Lieutenant Dugan had recommended that he get some sleep, but Kyle knew that was impossible. Every time he closed his eyes he was back on 311. He could hear the emergency Klaxons, see the flashing red alert lights, taste the adrenaline and fear that had been in his mouth as he scrambled from room to room. No, sleep was the last thing he wanted to try just now. Instead he went to his bookshelves and withdrew a biography of Napoleon he'd been meaning to get to, then sat back on the couch to wait for daylight.
At the Starfleet Command plaza station, Kyle disembarked from the monorail and took the stair-lift down to plaza level. There, he had to pass through a security station where two alert-looking security officers scanned him. Instead of going to his own office, as he normally would have, he headed for the office to which Lieutenant Dugan had asked him to report. The office was in the main Headquarters building, seventh floor, on a long hallway lined with closed, numbered doors.
He was, he had to admit, a little relieved to find that the room really was just an office, and not a cell or a hearing chamber. Dugan sat behind an orderly desk, speaking to his computer, and he looked up when Kyle came in. "Mr. Riker," he said with a friendly tone. "Thanks for coming. Have a seat."
Kyle sat. The office, he noted, was sparely furnished, as if Dugan didn't really spend much time in it. Beside Dugan's desk there was a credenza with globes on it, depicting Earth, Jupiter, and Saturn, and two visitor's chairs. Holoimages hung on the walls -- landscapes of planets Kyle couldn't identify but which clearly weren't Earth. The images changed as Kyle watched them, one planetscape dissolving into another in random sequence. "If I were to guess, Lieutenant Dugan, I'd say you were not all that happy about being chained to a desk. You seem to be a man who'd rather be in deep space."
"I've spent some time on a starship," Dugan admitted. "It's always fascinating. But there's nothing wrong with good old momma Earth, either."
"That's my attitude too," Kyle said. "Our own planet is almost infinite in its variety. I like a little trip off-world as much as the next guy, but I'm always glad to see her in the forward viewscreen when I come home."
Dugan glanced at a screen that Kyle couldn't see, and when he looked up again his expression was more serious. "Mr. Riker," he began. "I have a little more information now than I did last night, at your apartment."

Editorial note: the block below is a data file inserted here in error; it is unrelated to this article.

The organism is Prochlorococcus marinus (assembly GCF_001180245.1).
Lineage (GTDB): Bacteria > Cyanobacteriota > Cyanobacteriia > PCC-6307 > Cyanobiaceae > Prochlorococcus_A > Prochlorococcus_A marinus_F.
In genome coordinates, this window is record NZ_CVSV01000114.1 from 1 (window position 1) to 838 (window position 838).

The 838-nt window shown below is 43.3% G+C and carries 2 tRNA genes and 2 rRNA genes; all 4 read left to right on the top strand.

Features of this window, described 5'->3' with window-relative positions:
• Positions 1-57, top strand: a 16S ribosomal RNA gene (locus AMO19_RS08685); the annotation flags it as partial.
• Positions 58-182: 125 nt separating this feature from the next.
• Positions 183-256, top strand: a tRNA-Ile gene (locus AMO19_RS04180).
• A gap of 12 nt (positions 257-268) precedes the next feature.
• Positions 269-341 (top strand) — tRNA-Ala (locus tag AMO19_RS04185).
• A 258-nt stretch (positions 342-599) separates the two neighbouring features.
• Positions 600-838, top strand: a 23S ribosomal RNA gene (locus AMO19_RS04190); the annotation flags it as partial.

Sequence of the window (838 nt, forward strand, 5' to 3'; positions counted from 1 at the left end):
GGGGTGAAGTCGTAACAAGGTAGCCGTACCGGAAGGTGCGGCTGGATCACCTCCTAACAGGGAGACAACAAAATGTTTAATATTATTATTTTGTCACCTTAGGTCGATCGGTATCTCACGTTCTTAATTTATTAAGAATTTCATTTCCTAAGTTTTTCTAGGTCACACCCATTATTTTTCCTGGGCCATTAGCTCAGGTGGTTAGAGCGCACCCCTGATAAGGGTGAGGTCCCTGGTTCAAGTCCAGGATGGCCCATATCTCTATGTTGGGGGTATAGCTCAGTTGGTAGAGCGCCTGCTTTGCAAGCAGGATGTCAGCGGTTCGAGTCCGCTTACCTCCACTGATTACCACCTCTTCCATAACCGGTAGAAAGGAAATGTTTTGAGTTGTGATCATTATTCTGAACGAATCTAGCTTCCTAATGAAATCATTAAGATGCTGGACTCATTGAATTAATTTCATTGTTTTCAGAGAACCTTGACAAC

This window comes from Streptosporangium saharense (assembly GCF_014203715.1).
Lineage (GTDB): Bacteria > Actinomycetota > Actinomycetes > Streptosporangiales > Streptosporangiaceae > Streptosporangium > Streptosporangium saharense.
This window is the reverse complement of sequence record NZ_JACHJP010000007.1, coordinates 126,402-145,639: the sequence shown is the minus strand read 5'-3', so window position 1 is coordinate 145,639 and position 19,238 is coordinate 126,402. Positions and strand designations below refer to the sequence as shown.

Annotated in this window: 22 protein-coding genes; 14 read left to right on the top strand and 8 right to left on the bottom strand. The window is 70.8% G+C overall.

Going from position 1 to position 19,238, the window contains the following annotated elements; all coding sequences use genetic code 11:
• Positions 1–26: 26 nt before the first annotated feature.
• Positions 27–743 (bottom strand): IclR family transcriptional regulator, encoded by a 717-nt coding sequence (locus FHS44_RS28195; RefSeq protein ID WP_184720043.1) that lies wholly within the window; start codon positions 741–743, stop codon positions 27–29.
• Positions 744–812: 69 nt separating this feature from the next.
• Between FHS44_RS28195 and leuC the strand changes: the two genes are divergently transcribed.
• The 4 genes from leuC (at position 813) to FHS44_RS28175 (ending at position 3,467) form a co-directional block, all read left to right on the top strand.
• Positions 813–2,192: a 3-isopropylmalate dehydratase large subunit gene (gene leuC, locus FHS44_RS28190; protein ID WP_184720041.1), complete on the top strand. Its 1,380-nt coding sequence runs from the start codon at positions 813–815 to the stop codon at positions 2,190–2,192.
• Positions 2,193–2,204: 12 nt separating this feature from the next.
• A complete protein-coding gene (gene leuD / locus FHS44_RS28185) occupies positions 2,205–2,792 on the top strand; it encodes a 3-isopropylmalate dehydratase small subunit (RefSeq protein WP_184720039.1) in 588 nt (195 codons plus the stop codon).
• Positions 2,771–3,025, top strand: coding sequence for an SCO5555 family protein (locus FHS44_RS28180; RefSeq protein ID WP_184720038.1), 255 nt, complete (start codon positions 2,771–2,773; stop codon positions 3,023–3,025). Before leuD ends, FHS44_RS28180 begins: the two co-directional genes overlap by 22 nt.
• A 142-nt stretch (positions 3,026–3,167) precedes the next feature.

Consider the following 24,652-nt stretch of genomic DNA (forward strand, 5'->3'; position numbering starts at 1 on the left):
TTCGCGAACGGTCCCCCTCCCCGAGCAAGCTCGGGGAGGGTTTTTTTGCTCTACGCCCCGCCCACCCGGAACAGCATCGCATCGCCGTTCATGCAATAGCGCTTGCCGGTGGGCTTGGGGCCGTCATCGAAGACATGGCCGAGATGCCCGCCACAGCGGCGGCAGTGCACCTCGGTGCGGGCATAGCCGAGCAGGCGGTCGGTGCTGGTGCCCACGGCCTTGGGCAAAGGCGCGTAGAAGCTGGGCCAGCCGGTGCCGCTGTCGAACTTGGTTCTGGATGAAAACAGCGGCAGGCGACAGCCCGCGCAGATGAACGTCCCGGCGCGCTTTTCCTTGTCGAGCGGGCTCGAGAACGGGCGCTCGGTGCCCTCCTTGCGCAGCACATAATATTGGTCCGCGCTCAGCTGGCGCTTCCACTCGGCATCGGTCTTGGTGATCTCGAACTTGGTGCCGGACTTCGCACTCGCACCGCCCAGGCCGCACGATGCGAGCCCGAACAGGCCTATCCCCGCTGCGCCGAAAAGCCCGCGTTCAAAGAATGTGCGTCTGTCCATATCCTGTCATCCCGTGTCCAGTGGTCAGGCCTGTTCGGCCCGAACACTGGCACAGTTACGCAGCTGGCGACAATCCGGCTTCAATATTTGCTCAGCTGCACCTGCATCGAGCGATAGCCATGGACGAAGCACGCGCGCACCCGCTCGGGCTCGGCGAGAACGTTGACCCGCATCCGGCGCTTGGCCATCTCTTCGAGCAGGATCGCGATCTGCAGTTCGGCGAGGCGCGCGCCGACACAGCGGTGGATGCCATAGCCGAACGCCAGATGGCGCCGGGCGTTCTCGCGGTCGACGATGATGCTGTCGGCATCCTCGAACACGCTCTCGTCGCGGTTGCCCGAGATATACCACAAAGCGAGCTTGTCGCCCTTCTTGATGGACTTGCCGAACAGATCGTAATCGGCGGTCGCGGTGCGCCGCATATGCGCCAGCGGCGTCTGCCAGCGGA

"It'd be hard to have less."
Dugan chuckled. "That's true. The man who attacked you was named Yeoman Second Class William Hall. He was assigned here, at Headquarters. His primary duty was as an assistant clerk in Vice Admiral Bonner's command. The vice admiral's office has notified his next of kin, family back in Arkansas, I gather. Do you know Bonner?"
Kyle tried to picture him, and came up with a vague impression of a severe man in his fifties, with thick black hair and a pinched face. "I believe I've met him once or twice, but I don't really know him."
"He's very loyal to those in his command," Dugan said. "My impression is that he barely knew Yeoman Hall, but he's very concerned about what happened to him."
"So am I," Kyle confessed. "Do we know the cause of death?"
Dugan hesitated before answering, as if he needed to decide how much to reveal. "An autopsy was conducted last night. There's evidence of brain damage -- some kind of interference with the operation of his brain's limbic system. More specifically, the hippocampus."
"Caused by what?"
"That we don't know," Dugan replied. "He's still being examined to see if that can be determined."
"And that could have killed him?" Kyle asked. "That damage?"
"Not by itself, no. But the force of your blows, in combination with the preexisting condition, possibly might have."
Kyle looked at the floor, carpeted in institutional blue. "So I did kill him."
"It's quite possible that you did, yes. Or contributed to his death, which would probably be more accurate. I'm sorry."
"So am I," Kyle said sadly. "I'd like to be able to contact his next of kin, if that's possible, to express my deep regret."
"I'll try to get you that information, sir. In the meantime, we've checked your computer's memory, and it confirms your version of events."
"I could have faked that," Kyle suggested.